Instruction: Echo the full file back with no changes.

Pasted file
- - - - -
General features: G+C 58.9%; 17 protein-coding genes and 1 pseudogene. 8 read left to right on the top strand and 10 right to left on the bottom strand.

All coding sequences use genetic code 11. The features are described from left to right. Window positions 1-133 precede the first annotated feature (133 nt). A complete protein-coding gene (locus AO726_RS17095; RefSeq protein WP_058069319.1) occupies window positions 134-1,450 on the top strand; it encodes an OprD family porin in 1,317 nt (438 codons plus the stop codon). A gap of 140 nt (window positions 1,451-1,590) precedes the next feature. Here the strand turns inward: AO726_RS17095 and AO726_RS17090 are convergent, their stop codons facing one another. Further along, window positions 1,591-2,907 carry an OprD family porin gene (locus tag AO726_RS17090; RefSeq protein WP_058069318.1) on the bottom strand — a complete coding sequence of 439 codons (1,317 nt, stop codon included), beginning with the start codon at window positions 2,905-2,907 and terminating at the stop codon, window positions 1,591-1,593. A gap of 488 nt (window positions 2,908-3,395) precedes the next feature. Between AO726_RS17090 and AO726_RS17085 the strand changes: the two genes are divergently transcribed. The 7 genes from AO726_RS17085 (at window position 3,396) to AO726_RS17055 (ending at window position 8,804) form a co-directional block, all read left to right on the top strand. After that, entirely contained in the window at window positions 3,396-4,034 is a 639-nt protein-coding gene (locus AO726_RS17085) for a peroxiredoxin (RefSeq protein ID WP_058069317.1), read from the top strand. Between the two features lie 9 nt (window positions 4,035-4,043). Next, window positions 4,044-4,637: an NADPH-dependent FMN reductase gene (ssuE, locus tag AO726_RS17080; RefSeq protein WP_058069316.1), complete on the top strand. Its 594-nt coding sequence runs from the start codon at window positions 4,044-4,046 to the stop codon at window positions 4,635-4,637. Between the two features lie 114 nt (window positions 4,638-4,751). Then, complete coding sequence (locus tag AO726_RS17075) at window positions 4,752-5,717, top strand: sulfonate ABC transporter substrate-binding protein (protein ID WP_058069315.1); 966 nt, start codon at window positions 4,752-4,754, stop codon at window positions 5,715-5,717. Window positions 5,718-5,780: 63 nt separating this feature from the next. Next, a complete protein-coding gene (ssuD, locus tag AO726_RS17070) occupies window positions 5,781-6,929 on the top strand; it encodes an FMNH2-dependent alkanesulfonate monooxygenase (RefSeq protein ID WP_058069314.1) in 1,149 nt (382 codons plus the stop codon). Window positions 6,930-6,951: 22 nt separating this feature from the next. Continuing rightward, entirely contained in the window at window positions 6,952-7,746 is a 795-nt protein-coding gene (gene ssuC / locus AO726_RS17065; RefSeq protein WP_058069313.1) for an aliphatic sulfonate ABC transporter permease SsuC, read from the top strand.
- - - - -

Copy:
General features: G+C 58.9%; 17 protein-coding genes and 1 pseudogene. 8 read left to right on the top strand and 10 right to left on the bottom strand.

All coding sequences use genetic code 11. The features are described from left to right. Window positions 1-133 precede the first annotated feature (133 nt). A complete protein-coding gene (locus AO726_RS17095; RefSeq protein WP_058069319.1) occupies window positions 134-1,450 on the top strand; it encodes an OprD family porin in 1,317 nt (438 codons plus the stop codon). A gap of 140 nt (window positions 1,451-1,590) precedes the next feature. Here the strand turns inward: AO726_RS17095 and AO726_RS17090 are convergent, their stop codons facing one another. Further along, window positions 1,591-2,907 carry an OprD family porin gene (locus tag AO726_RS17090; RefSeq protein WP_058069318.1) on the bottom strand — a complete coding sequence of 439 codons (1,317 nt, stop codon included), beginning with the start codon at window positions 2,905-2,907 and terminating at the stop codon, window positions 1,591-1,593. A gap of 488 nt (window positions 2,908-3,395) precedes the next feature. Between AO726_RS17090 and AO726_RS17085 the strand changes: the two genes are divergently transcribed. The 7 genes from AO726_RS17085 (at window position 3,396) to AO726_RS17055 (ending at window position 8,804) form a co-directional block, all read left to right on the top strand. After that, entirely contained in the window at window positions 3,396-4,034 is a 639-nt protein-coding gene (locus AO726_RS17085) for a peroxiredoxin (RefSeq protein ID WP_058069317.1), read from the top strand. Between the two features lie 9 nt (window positions 4,035-4,043). Next, window positions 4,044-4,637: an NADPH-dependent FMN reductase gene (ssuE, locus tag AO726_RS17080; RefSeq protein WP_058069316.1), complete on the top strand. Its 594-nt coding sequence runs from the start codon at window positions 4,044-4,046 to the stop codon at window positions 4,635-4,637. Between the two features lie 114 nt (window positions 4,638-4,751). Then, complete coding sequence (locus tag AO726_RS17075) at window positions 4,752-5,717, top strand: sulfonate ABC transporter substrate-binding protein (protein ID WP_058069315.1); 966 nt, start codon at window positions 4,752-4,754, stop codon at window positions 5,715-5,717. Window positions 5,718-5,780: 63 nt separating this feature from the next. Next, a complete protein-coding gene (ssuD, locus tag AO726_RS17070) occupies window positions 5,781-6,929 on the top strand; it encodes an FMNH2-dependent alkanesulfonate monooxygenase (RefSeq protein ID WP_058069314.1) in 1,149 nt (382 codons plus the stop codon). Window positions 6,930-6,951: 22 nt separating this feature from the next. Continuing rightward, entirely contained in the window at window positions 6,952-7,746 is a 795-nt protein-coding gene (gene ssuC / locus AO726_RS17065; RefSeq protein WP_058069313.1) for an aliphatic sulfonate ABC transporter permease SsuC, read from the top strand.